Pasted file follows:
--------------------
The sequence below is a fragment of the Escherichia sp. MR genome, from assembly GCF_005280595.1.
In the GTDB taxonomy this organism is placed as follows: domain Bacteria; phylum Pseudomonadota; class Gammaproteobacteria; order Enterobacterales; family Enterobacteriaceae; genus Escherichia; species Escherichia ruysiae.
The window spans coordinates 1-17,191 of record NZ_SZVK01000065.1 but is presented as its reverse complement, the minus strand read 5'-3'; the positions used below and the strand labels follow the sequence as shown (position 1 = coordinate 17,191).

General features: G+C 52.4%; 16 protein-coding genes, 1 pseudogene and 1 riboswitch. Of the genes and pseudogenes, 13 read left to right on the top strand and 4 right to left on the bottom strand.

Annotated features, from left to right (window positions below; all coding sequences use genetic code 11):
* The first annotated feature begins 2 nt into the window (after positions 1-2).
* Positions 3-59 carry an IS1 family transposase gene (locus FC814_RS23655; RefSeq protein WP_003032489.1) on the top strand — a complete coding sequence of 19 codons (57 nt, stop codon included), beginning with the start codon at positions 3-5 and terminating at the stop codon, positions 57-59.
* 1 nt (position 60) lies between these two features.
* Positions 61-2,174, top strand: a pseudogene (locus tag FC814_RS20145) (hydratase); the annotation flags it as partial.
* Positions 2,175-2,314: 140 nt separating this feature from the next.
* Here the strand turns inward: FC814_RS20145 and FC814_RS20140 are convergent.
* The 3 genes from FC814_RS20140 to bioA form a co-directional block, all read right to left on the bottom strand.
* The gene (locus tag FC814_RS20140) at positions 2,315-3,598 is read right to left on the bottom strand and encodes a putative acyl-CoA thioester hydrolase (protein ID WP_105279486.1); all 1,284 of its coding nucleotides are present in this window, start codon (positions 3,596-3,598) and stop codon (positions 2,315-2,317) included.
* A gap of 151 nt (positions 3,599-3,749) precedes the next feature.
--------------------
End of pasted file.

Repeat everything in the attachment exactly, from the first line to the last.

The sequence below is a fragment of the Escherichia sp. MR genome, from assembly GCF_005280595.1.
In the GTDB taxonomy this organism is placed as follows: domain Bacteria; phylum Pseudomonadota; class Gammaproteobacteria; order Enterobacterales; family Enterobacteriaceae; genus Escherichia; species Escherichia ruysiae.
The window spans coordinates 1-17,191 of record NZ_SZVK01000065.1 but is presented as its reverse complement, the minus strand read 5'-3'; the positions used below and the strand labels follow the sequence as shown (position 1 = coordinate 17,191).

General features: G+C 52.4%; 16 protein-coding genes, 1 pseudogene and 1 riboswitch. Of the genes and pseudogenes, 13 read left to right on the top strand and 4 right to left on the bottom strand.

Annotated features, from left to right (window positions below; all coding sequences use genetic code 11):
* The first annotated feature begins 2 nt into the window (after positions 1-2).
* Positions 3-59 carry an IS1 family transposase gene (locus FC814_RS23655; RefSeq protein WP_003032489.1) on the top strand — a complete coding sequence of 19 codons (57 nt, stop codon included), beginning with the start codon at positions 3-5 and terminating at the stop codon, positions 57-59.
* 1 nt (position 60) lies between these two features.
* Positions 61-2,174, top strand: a pseudogene (locus tag FC814_RS20145) (hydratase); the annotation flags it as partial.
* Positions 2,175-2,314: 140 nt separating this feature from the next.
* Here the strand turns inward: FC814_RS20145 and FC814_RS20140 are convergent.
* The 3 genes from FC814_RS20140 to bioA form a co-directional block, all read right to left on the bottom strand.
* The gene (locus tag FC814_RS20140) at positions 2,315-3,598 is read right to left on the bottom strand and encodes a putative acyl-CoA thioester hydrolase (protein ID WP_105279486.1); all 1,284 of its coding nucleotides are present in this window, start codon (positions 3,596-3,598) and stop codon (positions 2,315-2,317) included.
* A gap of 151 nt (positions 3,599-3,749) precedes the next feature.